TRUCK DRIVERS MUST FOLLOW RULES TO PREVENT LANE CHANGE ACCIDENTS
The rules for commercial truck drivers are different from the rules for drivers of passenger cars. A driver in a car typically has a nearly unobstructed view of traffic on all sides. Modern cars with obstructed views usually have cameras and other warning devices. In addition, a driver of a car can often feel and hear the presence of a large commercial vehicle that is close by. Truck drivers must monitor approaching traffic and traffic that is being passed so that they are aware if a vehicle has entered their blind spot. A blind spot is a truck driver’s responsibility, never an excuse. Commercial truck drivers are trained to continuously monitor their mirrors to have remain aware of all vehicles that are around their trucks, including those that have entered the driver’s blind spots. When mirrors are properly adjusted and the windshield of the truck is not obstructed, there is no excuse for a driver either not being able to see what is in the blind spot or not knowing that a vehicle has entered a blind spot.
The Federal Highway Administration as part of the U.S. Department of Transportation ordered a review of commercial motor vehicle accidents to create a manual to prevent accidents. This publication is called Commercial Vehicle Preventable Accident Manual, A Guide to Countermeasures. The manual describes the applicable problem as follows: “Lane use and lane changing accidents primarily involve sideswiping and rear-end collisions. The existence of blind spots around large vehicles is a major contributing factor. Drivers must maintain a proper following distance and take note of countermeasures involving right-of-way.” Under driving tips, the manual provides: “Blind spots to the right of large vehicles are well known. However, automobile drivers may not know you cannot see them as they pass you on the right. Scan to the right thoroughly before steering into the next lane. Give right-of-way, don’t take it.” Pg. 28. The manual further advises drivers to “[c]lean mirrors and check adjustments frequently.” Id.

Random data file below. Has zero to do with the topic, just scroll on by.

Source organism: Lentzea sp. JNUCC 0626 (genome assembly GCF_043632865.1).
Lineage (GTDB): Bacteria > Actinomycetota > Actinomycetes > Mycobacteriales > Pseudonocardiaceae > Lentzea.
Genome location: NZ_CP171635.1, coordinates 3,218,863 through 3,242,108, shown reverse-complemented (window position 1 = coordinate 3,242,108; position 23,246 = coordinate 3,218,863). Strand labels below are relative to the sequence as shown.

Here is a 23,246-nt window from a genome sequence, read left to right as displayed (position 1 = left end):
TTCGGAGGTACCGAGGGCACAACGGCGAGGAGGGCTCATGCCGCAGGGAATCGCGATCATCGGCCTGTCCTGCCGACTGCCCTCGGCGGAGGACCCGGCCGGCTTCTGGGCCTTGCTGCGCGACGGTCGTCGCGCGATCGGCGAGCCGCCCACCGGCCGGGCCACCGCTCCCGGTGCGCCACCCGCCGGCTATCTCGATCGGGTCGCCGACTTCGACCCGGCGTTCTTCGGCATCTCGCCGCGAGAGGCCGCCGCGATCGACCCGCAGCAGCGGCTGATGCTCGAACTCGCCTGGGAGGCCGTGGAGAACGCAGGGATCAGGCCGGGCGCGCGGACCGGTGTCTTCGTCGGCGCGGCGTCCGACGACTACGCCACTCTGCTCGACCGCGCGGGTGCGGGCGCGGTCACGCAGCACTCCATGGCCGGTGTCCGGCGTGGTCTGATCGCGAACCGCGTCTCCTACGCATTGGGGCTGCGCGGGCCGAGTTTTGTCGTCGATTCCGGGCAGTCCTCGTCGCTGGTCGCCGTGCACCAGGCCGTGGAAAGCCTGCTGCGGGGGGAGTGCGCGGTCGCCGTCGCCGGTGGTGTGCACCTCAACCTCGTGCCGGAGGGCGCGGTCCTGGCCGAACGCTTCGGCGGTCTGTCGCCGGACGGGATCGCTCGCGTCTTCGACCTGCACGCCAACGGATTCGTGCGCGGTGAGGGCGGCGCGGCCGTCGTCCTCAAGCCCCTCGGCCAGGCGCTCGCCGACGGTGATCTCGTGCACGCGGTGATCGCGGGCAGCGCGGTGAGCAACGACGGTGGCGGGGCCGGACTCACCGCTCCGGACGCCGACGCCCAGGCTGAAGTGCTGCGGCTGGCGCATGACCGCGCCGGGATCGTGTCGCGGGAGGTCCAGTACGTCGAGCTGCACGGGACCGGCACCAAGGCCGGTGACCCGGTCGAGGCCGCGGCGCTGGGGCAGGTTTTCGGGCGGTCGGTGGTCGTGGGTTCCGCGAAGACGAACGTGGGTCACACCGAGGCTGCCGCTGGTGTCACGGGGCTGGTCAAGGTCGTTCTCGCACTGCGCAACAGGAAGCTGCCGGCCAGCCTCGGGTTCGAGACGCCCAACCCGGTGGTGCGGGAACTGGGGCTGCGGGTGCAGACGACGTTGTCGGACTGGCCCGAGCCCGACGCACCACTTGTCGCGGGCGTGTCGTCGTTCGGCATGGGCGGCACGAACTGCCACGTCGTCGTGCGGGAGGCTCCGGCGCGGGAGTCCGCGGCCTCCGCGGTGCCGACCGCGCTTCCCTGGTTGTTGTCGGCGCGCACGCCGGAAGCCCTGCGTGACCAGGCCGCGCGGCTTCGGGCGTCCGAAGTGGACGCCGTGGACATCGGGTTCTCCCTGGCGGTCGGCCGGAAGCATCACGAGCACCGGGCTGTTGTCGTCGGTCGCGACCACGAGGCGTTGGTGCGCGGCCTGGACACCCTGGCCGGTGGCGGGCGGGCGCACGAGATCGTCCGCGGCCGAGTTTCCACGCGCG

Police officers often blame car drivers for lane change accidents with trucks based on witness statements. A common type of accident occurs when a tractor trailer changes from the left lane to the right and does not see a car sitting in the truck’s blind spot near the passenger side front of the tractor. As the truck changes lanes, it may hit the driver’s side rear of the car causing the car to spin to the left. The sound of the crash alerts a witness who sees what appears to be a car turning into the truck. Another common reason for police reports to blame the car driver is because the car driver is often dead, unconscious, or medically unable to speak to the police. The police are then left with the truck driver’s version. The opinions of a police officer are usually inadmissible in court. Even if the police report is unfavorable, you may wish to consult with a Board-Certified truck accident lawyer.
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